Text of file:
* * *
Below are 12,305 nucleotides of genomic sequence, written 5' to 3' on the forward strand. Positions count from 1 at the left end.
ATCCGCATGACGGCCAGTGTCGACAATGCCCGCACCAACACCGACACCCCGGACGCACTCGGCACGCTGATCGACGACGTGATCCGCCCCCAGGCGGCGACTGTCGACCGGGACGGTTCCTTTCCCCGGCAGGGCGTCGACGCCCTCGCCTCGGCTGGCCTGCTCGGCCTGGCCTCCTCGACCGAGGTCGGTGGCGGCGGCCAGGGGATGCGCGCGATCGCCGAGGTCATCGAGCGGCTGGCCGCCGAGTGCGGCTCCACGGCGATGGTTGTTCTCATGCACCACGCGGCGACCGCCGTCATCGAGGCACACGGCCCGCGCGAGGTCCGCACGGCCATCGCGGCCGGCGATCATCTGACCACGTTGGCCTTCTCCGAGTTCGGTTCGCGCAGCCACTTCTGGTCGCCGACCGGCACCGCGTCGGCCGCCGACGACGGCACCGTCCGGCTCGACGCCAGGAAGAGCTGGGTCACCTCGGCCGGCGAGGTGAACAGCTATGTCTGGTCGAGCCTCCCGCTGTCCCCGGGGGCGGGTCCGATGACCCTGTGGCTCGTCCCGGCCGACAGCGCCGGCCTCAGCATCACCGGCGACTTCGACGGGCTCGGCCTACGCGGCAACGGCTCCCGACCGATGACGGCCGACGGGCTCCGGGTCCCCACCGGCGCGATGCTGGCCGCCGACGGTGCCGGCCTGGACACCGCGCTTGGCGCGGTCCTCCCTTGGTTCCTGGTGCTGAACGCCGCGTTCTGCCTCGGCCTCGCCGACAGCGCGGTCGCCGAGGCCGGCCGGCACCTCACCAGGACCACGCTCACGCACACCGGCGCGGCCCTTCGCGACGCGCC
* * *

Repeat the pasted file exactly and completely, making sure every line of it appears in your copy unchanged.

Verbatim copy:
Below are 12,305 nucleotides of genomic sequence, written 5' to 3' on the forward strand. Positions count from 1 at the left end.
ATCCGCATGACGGCCAGTGTCGACAATGCCCGCACCAACACCGACACCCCGGACGCACTCGGCACGCTGATCGACGACGTGATCCGCCCCCAGGCGGCGACTGTCGACCGGGACGGTTCCTTTCCCCGGCAGGGCGTCGACGCCCTCGCCTCGGCTGGCCTGCTCGGCCTGGCCTCCTCGACCGAGGTCGGTGGCGGCGGCCAGGGGATGCGCGCGATCGCCGAGGTCATCGAGCGGCTGGCCGCCGAGTGCGGCTCCACGGCGATGGTTGTTCTCATGCACCACGCGGCGACCGCCGTCATCGAGGCACACGGCCCGCGCGAGGTCCGCACGGCCATCGCGGCCGGCGATCATCTGACCACGTTGGCCTTCTCCGAGTTCGGTTCGCGCAGCCACTTCTGGTCGCCGACCGGCACCGCGTCGGCCGCCGACGACGGCACCGTCCGGCTCGACGCCAGGAAGAGCTGGGTCACCTCGGCCGGCGAGGTGAACAGCTATGTCTGGTCGAGCCTCCCGCTGTCCCCGGGGGCGGGTCCGATGACCCTGTGGCTCGTCCCGGCCGACAGCGCCGGCCTCAGCATCACCGGCGACTTCGACGGGCTCGGCCTACGCGGCAACGGCTCCCGACCGATGACGGCCGACGGGCTCCGGGTCCCCACCGGCGCGATGCTGGCCGCCGACGGTGCCGGCCTGGACACCGCGCTTGGCGCGGTCCTCCCTTGGTTCCTGGTGCTGAACGCCGCGTTCTGCCTCGGCCTCGCCGACAGCGCGGTCGCCGAGGCCGGCCGGCACCTCACCAGGACCACGCTCACGCACACCGGCGCGGCCCTTCGCGACGCGCC